Getting to grips with reading lists

by Melissa (Student Blogger: MA English Literature)

When approaching your reading list at the beginning of the academic year, you might find yourself in some difficulty comprehending which texts you will be expected to have read completely, and those which only require you to glance over a chapter or two. Of course, all academic reading is good for broadening your mind, but prioritising your reading will help you to manage your time effectively.

To begin with, you need to differentiate which texts are CORE, PRIMARY, and SECONDARY. This is an essential task to complete before buying any of your texts, as these boundaries will determine whether a book is necessary for you to own, or whether you can get by on extracts provided by your tutors.

A CORE TEXT is a text that is deemed essential to your learning. You will probably be expected to write essays on it and will need to read it thoroughly. You should own a copy of any core texts that you will need so that you can make efficient notes on them, and have them ready to reference in seminars. ‘Owning’ a copy of a text counts as either a physical or a virtual copy. You can identify a ‘core text’ as a text which will be used in multiple weeks throughout your course.

A PRIMARY TEXT is similar to a core text, but slightly less important. Where you will almost definitely be expected to write about a core text, you have the option to choose which of your primary texts you will discuss in detail. Your primary texts can be identified as texts that you will likely spend one week on during your course. You are expected to own all primary texts, but you won’t be writing essays on every suggested book, so it’s okay to forego the odd book if you are struggling scheduling your reading time.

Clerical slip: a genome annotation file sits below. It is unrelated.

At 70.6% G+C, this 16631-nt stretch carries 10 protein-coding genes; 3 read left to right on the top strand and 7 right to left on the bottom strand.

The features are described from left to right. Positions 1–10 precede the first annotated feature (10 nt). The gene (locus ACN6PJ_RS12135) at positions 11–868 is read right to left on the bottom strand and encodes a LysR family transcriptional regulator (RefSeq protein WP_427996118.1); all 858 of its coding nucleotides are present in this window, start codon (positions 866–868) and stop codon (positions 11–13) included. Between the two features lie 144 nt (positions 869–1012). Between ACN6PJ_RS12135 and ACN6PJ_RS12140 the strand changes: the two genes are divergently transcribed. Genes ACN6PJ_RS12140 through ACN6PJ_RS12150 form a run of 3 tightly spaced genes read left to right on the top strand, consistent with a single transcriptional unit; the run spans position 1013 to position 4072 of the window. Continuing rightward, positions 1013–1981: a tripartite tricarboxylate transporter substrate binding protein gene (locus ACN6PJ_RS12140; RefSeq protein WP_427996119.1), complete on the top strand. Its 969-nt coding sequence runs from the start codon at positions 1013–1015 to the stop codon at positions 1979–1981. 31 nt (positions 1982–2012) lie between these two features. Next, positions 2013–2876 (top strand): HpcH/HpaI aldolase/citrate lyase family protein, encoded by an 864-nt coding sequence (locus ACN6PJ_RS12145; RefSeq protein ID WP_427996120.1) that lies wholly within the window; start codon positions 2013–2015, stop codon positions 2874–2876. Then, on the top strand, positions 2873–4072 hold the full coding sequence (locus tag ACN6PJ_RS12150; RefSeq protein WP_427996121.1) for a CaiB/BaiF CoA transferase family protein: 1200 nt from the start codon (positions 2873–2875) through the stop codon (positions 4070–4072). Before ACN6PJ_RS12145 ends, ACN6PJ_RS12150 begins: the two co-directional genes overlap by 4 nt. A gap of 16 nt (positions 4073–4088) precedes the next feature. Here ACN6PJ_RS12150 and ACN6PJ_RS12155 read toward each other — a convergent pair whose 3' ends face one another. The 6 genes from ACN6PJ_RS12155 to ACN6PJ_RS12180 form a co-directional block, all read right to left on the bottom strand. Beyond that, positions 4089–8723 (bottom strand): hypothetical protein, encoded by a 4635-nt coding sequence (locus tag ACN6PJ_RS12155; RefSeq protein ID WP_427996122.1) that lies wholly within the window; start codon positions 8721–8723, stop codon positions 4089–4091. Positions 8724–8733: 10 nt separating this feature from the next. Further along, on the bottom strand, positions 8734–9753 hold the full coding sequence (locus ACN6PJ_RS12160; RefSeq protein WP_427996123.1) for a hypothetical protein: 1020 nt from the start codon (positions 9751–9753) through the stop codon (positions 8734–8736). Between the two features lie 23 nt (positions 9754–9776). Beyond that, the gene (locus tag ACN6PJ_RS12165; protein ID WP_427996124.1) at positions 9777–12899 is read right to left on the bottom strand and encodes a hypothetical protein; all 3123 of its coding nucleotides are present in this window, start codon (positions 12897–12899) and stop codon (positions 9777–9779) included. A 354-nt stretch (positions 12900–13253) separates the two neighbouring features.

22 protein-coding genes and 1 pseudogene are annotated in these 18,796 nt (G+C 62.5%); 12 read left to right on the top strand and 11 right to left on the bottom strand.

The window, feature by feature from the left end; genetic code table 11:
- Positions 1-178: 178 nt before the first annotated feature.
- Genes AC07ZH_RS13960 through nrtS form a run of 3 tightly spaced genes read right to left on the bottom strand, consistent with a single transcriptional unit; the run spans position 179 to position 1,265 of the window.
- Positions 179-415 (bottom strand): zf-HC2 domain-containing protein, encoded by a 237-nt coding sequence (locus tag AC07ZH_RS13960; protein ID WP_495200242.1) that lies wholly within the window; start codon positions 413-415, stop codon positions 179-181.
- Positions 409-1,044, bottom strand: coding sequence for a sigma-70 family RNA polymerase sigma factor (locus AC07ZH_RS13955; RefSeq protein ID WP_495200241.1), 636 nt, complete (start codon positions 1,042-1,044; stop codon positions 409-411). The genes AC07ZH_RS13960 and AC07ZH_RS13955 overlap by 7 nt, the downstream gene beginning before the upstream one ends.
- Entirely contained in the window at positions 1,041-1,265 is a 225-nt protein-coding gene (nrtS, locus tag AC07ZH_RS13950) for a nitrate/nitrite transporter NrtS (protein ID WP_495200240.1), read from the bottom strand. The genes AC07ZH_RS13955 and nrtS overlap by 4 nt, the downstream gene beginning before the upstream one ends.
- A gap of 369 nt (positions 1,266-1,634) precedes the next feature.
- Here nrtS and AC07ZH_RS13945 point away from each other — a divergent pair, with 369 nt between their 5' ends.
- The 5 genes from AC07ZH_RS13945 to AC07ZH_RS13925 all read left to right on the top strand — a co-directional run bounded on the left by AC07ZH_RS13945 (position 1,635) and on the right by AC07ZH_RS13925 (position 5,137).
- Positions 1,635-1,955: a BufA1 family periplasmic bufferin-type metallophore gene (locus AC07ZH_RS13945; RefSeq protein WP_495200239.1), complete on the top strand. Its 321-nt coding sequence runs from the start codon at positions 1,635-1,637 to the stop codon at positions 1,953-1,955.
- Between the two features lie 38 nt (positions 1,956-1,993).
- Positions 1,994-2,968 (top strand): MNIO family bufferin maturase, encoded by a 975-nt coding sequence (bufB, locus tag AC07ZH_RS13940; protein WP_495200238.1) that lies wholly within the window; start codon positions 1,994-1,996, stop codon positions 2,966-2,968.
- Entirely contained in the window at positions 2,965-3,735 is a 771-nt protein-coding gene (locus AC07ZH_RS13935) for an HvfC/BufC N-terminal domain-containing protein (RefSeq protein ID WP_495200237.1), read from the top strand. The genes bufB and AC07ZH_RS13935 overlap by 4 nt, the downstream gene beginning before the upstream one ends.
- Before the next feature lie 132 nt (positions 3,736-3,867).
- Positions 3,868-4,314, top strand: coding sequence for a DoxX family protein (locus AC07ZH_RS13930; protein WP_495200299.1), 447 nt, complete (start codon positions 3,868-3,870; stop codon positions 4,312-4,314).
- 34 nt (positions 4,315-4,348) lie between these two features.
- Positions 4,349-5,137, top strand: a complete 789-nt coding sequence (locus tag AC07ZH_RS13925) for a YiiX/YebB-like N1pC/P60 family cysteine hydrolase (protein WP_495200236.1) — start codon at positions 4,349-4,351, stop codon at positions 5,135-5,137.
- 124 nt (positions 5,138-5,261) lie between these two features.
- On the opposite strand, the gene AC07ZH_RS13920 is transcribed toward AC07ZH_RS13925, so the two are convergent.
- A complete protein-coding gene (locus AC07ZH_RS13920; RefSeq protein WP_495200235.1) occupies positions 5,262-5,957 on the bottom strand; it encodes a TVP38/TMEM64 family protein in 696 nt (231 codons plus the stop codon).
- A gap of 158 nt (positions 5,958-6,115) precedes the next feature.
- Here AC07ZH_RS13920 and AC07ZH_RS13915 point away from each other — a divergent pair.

A SECONDARY TEXT is rarely necessary to own, and is often as little as a chapter or journal article. Secondary texts can be identified as academic critiques which you will reference in essays to explain, reinforce, or add flavour to your own ideas. They will rarely be the main focus of any week in a course, but often appear at the end of reading lists as suggestions to compliment your primary and core texts. Secondary texts tend to be on the more expensive side of university reading lists, so in most cases, it is best to wait to see if your tutor will provide you with the necessary extracts, or whether the library has any spare copies. Secondary texts are suggestions, and while you will need them, you have more freedom over which ones you decide use in your essays.

DON’T WORRY! Not all courses (Maths) have lengthy reading lists. Some courses, like Philosophy, focus on academic journals and articles rather than reading entire books cover-to-cover. If you do have a long reading list, however, it can be useful to apply these terms to your buying and reading habits. Good luck!



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